As the crackling sounds of a saw fill the background, the robotics team members prepare for the challenges that lay ahead. The FRC (First Robotics Competition) team and the FTC (First Tech Challenge) prepare themselves to attend tournaments and win more competitions as a team. This competition requires intense preparation, and going from last semester and continuing into this year, the teams have been nothing but that.
Adding onto these challenges is the pandemic due to COVID-19, the tournaments and many other facets of robotics had to change, but even more difficult is the difficulty in cooperating efficiently between online and in-person students. However, by splitting up the work, with the online students working on one part of the robot while those in-person engage in more physical activities, the teams have achieved a harmonious balance when preparing for the contest. The online members usually focus on 3-D Modeling while the in-person members work on constructing the physical robot.
As the Robotics tournaments for both FTC and FRC approach, the intensity has only been increasing. As in most competitions, the teams will start in the local tournaments, and as they progress and win more rounds, they have a chance of getting into the state and possibly even national tournaments. It has been done before by a past Jesuit team. Tasks in this year’s FTC tournament include picking and dropping disks and shooting balls onto certain targets. There is both a manually controlled period and an autonomous period during a round. During the manually controlled session, members own the robot with controllers, but the robot relies solely on its programming during the autonomous period.
Unlike last year, due to the pandemic, the FRC challenge is the same, although the FTC’s is different. Regardless, both competitions have similar games and rules to win, and both our teams have been giving it their all.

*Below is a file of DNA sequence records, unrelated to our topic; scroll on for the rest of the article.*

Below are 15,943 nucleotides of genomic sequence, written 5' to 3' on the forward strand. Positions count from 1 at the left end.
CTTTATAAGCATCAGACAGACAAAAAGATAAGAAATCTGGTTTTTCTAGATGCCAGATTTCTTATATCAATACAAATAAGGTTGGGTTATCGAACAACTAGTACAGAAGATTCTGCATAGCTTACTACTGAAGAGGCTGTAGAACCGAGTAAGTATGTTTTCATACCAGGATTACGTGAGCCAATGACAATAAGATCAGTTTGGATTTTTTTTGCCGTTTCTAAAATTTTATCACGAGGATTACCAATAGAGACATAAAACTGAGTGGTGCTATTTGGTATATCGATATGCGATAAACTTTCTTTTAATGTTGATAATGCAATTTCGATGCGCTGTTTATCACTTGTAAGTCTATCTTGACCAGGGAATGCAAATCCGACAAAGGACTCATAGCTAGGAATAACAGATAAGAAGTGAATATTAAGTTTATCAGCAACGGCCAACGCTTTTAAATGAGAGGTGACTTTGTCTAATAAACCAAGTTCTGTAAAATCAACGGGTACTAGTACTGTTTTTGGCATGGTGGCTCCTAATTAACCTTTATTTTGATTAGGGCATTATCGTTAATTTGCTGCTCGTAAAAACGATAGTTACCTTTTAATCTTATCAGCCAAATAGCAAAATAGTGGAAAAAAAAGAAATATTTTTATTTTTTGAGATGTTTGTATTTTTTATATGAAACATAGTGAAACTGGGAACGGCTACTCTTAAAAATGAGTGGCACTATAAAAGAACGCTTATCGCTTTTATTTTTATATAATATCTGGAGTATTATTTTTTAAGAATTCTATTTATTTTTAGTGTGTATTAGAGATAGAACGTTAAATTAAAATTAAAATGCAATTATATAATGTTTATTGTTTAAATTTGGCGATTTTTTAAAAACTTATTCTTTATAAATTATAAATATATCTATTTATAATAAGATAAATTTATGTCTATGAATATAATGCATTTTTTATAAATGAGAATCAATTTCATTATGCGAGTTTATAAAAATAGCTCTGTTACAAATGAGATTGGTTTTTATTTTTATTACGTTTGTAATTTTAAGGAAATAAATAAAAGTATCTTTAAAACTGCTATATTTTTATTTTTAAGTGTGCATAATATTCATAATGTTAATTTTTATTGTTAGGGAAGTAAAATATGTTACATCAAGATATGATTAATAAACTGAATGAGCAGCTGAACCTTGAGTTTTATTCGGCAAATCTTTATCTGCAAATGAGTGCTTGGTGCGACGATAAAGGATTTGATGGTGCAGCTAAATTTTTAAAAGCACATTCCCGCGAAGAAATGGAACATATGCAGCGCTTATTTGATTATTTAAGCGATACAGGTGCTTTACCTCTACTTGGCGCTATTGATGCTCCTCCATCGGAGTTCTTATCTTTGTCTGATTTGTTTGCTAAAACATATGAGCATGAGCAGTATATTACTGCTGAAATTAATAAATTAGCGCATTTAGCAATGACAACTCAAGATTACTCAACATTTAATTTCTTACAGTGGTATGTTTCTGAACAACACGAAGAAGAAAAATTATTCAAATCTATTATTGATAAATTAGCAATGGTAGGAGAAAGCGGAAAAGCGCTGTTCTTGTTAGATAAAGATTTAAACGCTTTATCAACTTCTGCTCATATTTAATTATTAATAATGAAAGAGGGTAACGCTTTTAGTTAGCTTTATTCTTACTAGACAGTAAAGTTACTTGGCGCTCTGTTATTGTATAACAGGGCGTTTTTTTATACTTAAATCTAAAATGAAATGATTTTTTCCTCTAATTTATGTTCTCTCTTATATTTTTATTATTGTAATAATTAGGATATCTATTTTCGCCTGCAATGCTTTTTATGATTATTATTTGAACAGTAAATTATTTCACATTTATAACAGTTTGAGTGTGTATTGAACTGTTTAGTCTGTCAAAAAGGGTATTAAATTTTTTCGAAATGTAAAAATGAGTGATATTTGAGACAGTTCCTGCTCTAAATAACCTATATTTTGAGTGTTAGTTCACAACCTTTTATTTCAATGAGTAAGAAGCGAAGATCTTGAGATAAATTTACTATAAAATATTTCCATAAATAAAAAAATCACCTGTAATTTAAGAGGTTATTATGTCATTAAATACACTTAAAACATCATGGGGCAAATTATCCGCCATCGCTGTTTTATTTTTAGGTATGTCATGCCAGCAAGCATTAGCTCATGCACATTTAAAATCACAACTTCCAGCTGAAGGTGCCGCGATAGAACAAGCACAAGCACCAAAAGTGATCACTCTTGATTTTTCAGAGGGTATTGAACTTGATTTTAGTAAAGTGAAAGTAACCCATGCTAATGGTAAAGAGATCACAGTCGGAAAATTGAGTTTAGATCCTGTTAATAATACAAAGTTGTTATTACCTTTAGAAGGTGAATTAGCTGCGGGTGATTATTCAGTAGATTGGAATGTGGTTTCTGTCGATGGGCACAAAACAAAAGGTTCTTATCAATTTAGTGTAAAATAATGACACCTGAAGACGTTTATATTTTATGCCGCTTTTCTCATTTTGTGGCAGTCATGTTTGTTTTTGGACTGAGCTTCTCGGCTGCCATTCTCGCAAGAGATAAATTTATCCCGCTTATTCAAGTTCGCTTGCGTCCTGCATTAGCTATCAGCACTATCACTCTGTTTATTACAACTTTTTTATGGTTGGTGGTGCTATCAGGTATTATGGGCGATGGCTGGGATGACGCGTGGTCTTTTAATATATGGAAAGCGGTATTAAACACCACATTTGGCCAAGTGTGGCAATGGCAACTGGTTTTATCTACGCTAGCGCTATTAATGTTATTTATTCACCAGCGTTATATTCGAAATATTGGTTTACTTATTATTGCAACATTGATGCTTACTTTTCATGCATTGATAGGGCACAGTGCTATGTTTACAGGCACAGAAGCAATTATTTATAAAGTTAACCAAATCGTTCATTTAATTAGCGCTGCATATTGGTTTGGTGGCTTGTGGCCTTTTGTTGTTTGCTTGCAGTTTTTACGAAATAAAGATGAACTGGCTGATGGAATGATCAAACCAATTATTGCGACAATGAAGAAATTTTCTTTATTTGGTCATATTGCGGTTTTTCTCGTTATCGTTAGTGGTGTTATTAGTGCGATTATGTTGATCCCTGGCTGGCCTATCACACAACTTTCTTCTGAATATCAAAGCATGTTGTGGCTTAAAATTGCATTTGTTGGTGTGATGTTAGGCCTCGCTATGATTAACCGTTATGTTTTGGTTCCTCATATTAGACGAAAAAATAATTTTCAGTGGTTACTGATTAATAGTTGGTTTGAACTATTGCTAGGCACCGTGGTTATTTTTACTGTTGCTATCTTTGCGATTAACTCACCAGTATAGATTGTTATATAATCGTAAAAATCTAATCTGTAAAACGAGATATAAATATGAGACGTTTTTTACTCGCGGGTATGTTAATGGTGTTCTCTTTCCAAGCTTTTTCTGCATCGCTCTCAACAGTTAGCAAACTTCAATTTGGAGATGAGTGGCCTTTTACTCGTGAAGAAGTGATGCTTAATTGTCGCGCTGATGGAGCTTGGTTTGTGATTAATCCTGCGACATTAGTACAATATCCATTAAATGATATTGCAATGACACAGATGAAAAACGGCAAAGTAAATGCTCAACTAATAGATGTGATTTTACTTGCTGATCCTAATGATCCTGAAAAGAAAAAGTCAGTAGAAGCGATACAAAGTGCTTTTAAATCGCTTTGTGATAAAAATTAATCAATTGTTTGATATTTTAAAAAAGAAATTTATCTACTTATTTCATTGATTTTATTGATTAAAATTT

The goal of both teams is to make a robot and perform several tasks with it. There are other numbers of points for different jobs, and the more points you have increases your chance of winning. There are alliances between the teams from different schools who work together by having their robots finish the task together. There are numerous rounds played through a single tournament, giving everyone to best chance to advance into the next more competitive rounds.
After interviewing Saikrishna Gujjarlapudi ’23, he stated that “this year we are modeling everything,” meaning that the teams are using Solid Works, a Computer-Aided Design software where the parts of the robot can be three-dimensionally modeled. This will undoubtedly make it easier to construct the robot, creating a whole sketch of the robot before building it. As the season “is close to the beginning,” said Saikrishna Gujjarlapudi ’23, much more work has to be done to ensure the groups’ success, but he is confident that we get favorable results.
Also, when asking Liam Stilllings ’23 how he thinks we would do, he stated that “he thinks we’ll do good.” The whole robotics team has been working diligently to create the best robot possible. As a robotics team member myself, I have appreciated the level of confidence and determination everyone has put into making this the best year likely.
Stay tuned to The Roundup for more news about the FRC and FTC Robotics teams!